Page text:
In November 1942, the Italian cyclist Fausto Coppi took "seven packets of amphetamine" to beat the world hour record on the track.  In 1960, the Danish rider Knud Enemark Jensen collapsed during the 100 km team time trial at the Olympic Games in Rome and died later in hospital. The autopsy showed he had taken amphetamine and another drug, Ronicol , which dilates the blood vessels. The chairman of the Dutch cycling federation, Piet van Dijk, said of Rome that "dope – whole cartloads – [were] used in such royal quantities." 
As a second example of the difficulties in establishing causality, consider the relationship between cigarette smoking and lung cancer. In 1964 the United States’ Surgeon General issued a report claiming that cigarette smoking causes lung cancer. Unfortunately, according to Pearl the evidence in the report was based primarily on correlations between cigarette smoking and lung cancer. As a result the report came under attack not just by tobacco companies, but also by some of the world’s most prominent statisticians, including the great Ronald Fisher . They claimed that there could be a hidden factor – maybe some kind of genetic factor – which caused both lung cancer and people to want to smoke (., nicotine craving). If that was true, then while smoking and lung cancer would be correlated, the decision to smoke or not smoke would have no impact on whether you got lung cancer.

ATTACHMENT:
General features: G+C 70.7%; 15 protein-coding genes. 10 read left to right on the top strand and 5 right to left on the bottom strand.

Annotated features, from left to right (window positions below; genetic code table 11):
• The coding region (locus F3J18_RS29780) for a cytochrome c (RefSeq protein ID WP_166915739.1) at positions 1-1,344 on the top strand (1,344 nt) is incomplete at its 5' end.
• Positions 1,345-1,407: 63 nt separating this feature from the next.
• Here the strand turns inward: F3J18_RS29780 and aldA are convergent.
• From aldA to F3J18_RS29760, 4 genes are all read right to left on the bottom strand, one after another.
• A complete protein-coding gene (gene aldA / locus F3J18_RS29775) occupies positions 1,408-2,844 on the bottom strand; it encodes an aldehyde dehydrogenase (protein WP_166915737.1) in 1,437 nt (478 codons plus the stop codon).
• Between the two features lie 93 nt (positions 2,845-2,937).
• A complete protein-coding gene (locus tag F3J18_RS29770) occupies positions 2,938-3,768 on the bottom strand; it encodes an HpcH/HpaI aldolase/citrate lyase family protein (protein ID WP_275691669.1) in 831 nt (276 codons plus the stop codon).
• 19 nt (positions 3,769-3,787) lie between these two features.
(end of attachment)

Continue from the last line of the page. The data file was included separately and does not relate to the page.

The start and end temperatures within the flask should be established by agitating the flask and water until a constant value is reached. The test should be completed when the water temperature reaches 80o C. If the temperature is hotter or localised boiling occurs, energy will be lost in the form of steam venting from the flask and misleading results obtained. To avoid this the flask should be constantly, but gently agitated during the course of the test, and preferably the test completed before rather than after the 80o C limit is reached. It will be found that the effects of agitation following the test will tend to result in an increased temperature rather than a lowering. The use of a sheathed temperature sensing probe results in a relatively slow response time for small changes in temperature and time must be allowed for the sensor to stabilise.